BALBOA PARK'S CULTURAL COTTAGES A message from our President
As the President of the House of Pacific Relations, I hope to preserve the organization’s non-political, non-sectarian nature. For the past 80 years, the City of San Diego has fostered a near utopian
multicultural organization known as the House of Pacific Relations (HPR). According to its bylaws, “The purpose of the House of Pacific Relations, International Cottages and its members is to create
a spirit of understanding, tolerance and goodwill among the various national and ethnic groups represented in the community.” The bylaws go on to say that, the HPR will present programs of an
educational, civic, cultural, and artistic nature to create a greater appreciation of the cultural heritage of the diverse national or ethnic groups among the membership of the HPR. Over the years, the HPR
has become a bastion of peace, hope and tolerance to me and to thousands of other San Diegans while the rest of the world has been embroiled in conflict and mutual distrust. Unlike many other organizations,
no group that meets the criteria set forth is excluded from membership. As is our lady justice, we are blind to race, creed, color, religion, national origin and political affiliation.
Our esteemed organization was conceived during the darkest days leading up to World War II as a way to foster pacific (as in “peaceful”) relations among the many splintered ethnic groups during the 1930s.
These groups included members of cultures from the Axis and Allies who were bitter enemies. Despite the hostility between the nations before, during and after the war, these cottages were able to peacefully
coexist as non-political and non-sectarian cultural organizations. Coexisting in this manner in a small corner of the park, volunteering side by side, they shared their cultures -- music, dance, art, and food --
with each other and the community at large thereby increasing tolerance mutual trust and respect within and without the organization.
The message is the same today as it was in 1935. The HPR has grown over the years increasing from about 15 to the 33 different cultures that are represented today. Over the years, various Houses have
formed and disbanded. Nonetheless, each has been able to share and learn with each other, leaving behind the political differences of their cultural heritages. With this mission of creating cultural understanding,
we welcome cultural groups that spring from war-torn and strife-ridden corners of the globe as well as those from more peaceful areas.
Recently, there has been some criticism in the community of the fact that some “Houses” are not actual countries. This is understandable as many people equate a culture with a political entity, but it unfortunately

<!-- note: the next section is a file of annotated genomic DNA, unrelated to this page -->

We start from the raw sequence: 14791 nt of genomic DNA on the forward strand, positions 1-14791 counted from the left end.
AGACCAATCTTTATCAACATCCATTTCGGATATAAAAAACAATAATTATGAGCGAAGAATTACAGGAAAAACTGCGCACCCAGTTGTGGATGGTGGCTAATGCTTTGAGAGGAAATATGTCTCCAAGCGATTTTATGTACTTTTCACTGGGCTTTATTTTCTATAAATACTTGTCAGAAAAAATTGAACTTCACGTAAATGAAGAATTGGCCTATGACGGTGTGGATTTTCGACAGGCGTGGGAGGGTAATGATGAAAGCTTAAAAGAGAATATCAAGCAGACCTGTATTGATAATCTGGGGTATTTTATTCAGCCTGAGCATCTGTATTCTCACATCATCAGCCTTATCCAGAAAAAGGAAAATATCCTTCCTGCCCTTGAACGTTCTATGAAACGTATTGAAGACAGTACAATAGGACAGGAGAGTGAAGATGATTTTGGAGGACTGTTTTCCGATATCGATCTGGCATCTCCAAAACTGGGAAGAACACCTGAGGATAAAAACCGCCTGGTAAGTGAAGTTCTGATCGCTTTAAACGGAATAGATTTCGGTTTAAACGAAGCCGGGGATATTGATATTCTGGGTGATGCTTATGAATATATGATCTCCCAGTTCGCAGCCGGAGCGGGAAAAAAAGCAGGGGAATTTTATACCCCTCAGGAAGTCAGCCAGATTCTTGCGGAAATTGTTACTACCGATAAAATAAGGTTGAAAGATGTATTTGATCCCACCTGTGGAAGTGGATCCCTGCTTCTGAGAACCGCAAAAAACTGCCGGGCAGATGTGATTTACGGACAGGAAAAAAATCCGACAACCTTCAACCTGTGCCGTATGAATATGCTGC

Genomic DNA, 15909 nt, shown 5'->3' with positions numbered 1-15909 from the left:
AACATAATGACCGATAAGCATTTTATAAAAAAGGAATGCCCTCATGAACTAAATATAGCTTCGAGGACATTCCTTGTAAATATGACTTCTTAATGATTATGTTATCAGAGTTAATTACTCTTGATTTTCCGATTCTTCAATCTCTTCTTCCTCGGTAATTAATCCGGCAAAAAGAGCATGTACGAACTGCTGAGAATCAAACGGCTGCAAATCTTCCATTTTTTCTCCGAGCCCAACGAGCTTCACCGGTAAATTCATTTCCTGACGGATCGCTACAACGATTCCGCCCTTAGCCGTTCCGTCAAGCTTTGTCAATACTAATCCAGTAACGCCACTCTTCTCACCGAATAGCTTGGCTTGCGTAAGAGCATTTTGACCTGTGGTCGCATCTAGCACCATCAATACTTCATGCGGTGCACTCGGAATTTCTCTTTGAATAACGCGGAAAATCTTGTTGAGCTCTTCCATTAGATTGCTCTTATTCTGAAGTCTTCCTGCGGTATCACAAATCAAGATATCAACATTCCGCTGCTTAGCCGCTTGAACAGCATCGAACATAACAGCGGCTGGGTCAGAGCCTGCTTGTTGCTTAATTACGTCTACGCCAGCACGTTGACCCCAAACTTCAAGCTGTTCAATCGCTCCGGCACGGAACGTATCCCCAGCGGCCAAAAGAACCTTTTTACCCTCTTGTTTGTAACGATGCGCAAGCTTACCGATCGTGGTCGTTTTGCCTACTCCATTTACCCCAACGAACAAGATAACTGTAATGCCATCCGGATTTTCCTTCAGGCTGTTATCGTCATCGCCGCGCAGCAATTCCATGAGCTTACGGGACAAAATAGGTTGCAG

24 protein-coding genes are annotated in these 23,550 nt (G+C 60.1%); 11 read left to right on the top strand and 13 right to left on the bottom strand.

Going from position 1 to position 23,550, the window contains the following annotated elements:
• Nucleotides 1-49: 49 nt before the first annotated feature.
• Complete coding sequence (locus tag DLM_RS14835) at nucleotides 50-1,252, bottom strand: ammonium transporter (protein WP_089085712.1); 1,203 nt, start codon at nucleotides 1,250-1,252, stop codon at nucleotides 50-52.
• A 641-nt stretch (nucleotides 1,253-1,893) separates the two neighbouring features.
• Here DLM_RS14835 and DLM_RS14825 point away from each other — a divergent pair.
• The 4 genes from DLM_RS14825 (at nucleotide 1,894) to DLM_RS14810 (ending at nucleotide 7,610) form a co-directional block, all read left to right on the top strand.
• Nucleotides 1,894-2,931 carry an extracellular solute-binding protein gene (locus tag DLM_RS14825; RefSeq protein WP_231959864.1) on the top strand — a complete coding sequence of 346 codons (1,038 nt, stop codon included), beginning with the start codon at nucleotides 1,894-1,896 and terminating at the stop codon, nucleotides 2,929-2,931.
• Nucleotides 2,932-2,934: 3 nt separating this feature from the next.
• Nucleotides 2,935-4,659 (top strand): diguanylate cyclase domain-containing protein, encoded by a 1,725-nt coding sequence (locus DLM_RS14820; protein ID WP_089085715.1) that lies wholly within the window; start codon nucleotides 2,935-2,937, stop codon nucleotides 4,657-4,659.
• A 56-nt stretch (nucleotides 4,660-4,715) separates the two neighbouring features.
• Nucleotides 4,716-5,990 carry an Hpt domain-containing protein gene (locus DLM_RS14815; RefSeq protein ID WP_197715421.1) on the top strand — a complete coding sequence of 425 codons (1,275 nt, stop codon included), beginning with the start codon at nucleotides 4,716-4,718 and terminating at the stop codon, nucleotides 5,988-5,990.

misses the point. The “Houses” have no affiliation with the countries or regions for which they are named. They represent not the political entities, but their cultures. All are welcome in the HPR so long as they
abide by our bylaws.
As an example, the HPR is currently celebrating its newest member, House of Korea. In order to become a member House, the House of Korea went through a rigorous process. Prior to applying for membership
the group had to be organized as a non-political, non-sectarian, not for profit group for at least 6 months and their bylaws had to comply with the bylaws and rules the HPR is governed by. The House was
then on probationary status for one year, before it became our newest member House. This is the same process all of our current and former member Houses have followed.
This year we are hoping to break ground on nine cottages. This will mean that nine Houses that are already members of the HPR will be able to build cottages and get a physical presence in the park.
Each member House had an opportunity to participate in the effort to convince the City of San Diego to allow new cottages to be built, to raise the funds to build the new cottages, and to bring their
collective dream to fruition. Since there are no public or taxpayer funds being spent on the houses, some of our Houses decided that their membership was too low to try to make such a large investment.
The nine latest Houses to construct Cottages will spend hundreds of thousands of their own money to help continue this 80-year tradition for the next generation.
Let us stand united on the principles upon which this organization is built, “understanding, tolerance and goodwill among the various national and ethnic groups represented in the community,”
and reject the expedience of politics. Let each House and Cottage be enjoyed for its contributions to the organization and to cultural diversity. Please join us any Sunday in the park to enjoy the music,
taste the food, see the dancers, and experience the cultural diversity, harmony and cooperation that is the HPR.
Eugenie A. King
President House of Pacific Relations.